Tongs are used to dangle the prey item near the Ball Python. Some might attack immediately and go after the food, but if they don’t, you will have to entice the snake to feed. You can do this by “walking” the prey as though it were still alive, rubbing it against your snake, warming it until it has temperatures that are higher than room temperature make the prey item smell better by dipping it in a dish of warm chicken broth or piercing the prey’s braincase with a pin to release more enticing odors.
What to Feed Ball Pythons?: Feeding Tips
You need to pre – kill prey can be stored in a freezer for up to six months. Before feeding, pre-killed prey should be thawed completely and warmed to slightly above room temperature. Feeding frozen/thawed prey items reduces the chances of diseases and parasites in the snakes, and it also reduces the chances of injury.
Keep in mind that when it comes to what to feed ball pythons, you should never use your fingers to dangle food in front of your pet. Use tongs, tweezers, or a hemostat to handle prey items instead. This reduces your risks of snake bites as a ravenous snake can strike at anything that moves, and that includes your fingers.
If your snake is not used to feeding on killed prey items, and you have decided not to feed them live prey, the habit of eating killed prey can easily be developed.
Remember to practice both patience and persistence as you train what to feed ball pythons. It can be challenging and even frustrating, but also rewarding and, in terms of long term care and feeding of your pet – will ultimately prove worthwhile. On the other hand, don’t overfeed your pet, either. Overfeeding will not only result in obesity, but in some animals, this can also cause prolapsed.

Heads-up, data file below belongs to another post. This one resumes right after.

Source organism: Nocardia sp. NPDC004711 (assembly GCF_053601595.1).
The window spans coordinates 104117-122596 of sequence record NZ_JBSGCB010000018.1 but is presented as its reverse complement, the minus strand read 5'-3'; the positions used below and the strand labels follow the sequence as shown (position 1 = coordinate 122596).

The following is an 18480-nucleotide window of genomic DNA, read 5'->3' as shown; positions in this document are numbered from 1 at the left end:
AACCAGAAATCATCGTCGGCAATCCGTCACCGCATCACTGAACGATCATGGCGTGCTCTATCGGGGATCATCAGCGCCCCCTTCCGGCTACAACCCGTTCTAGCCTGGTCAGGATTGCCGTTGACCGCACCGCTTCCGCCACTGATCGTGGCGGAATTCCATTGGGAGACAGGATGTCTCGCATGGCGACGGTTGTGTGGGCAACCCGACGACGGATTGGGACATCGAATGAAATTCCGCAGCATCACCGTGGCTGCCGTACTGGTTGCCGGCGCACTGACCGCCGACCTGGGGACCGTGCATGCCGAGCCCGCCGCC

Make sure that when doing what to feed ball pythons use slow, deliberate movements when you are feeding your snake. Snakes can react aggressively to sudden movements – either as a defense mechanism or because of its predatory instinct. Once you have successfully fed your python, and the snake has the foot clamped firmly in its strong jaws, don’t make any sudden or jerky movements. Allow it sufficient quiet and undisturbed time to finish swallowing the entire meal.
Fresh water should be available to your pet at all times. Snakes will use readily available water to either drink from, or to soak in, so the bowl has to be large enough to accommodate your pet, allowing it to fully submerge. This will help the snake when it comes time for them to shed. Clean and refill the water bowl at least twice a week as part of what to feed ball pythons.
If you aren’t sure about what you’re doing, you can really injure the snake – whether in your handling of them or in how you feed them. Don’t force what to feed ball pythons just to get him to eat – especially if you do not have experience. Force – feeding requires handling the snake while you force food down its throat using tongs or tweezers. It is best to take them to a veterinarian first so that you can identify the cause of your pet’s feeding problems.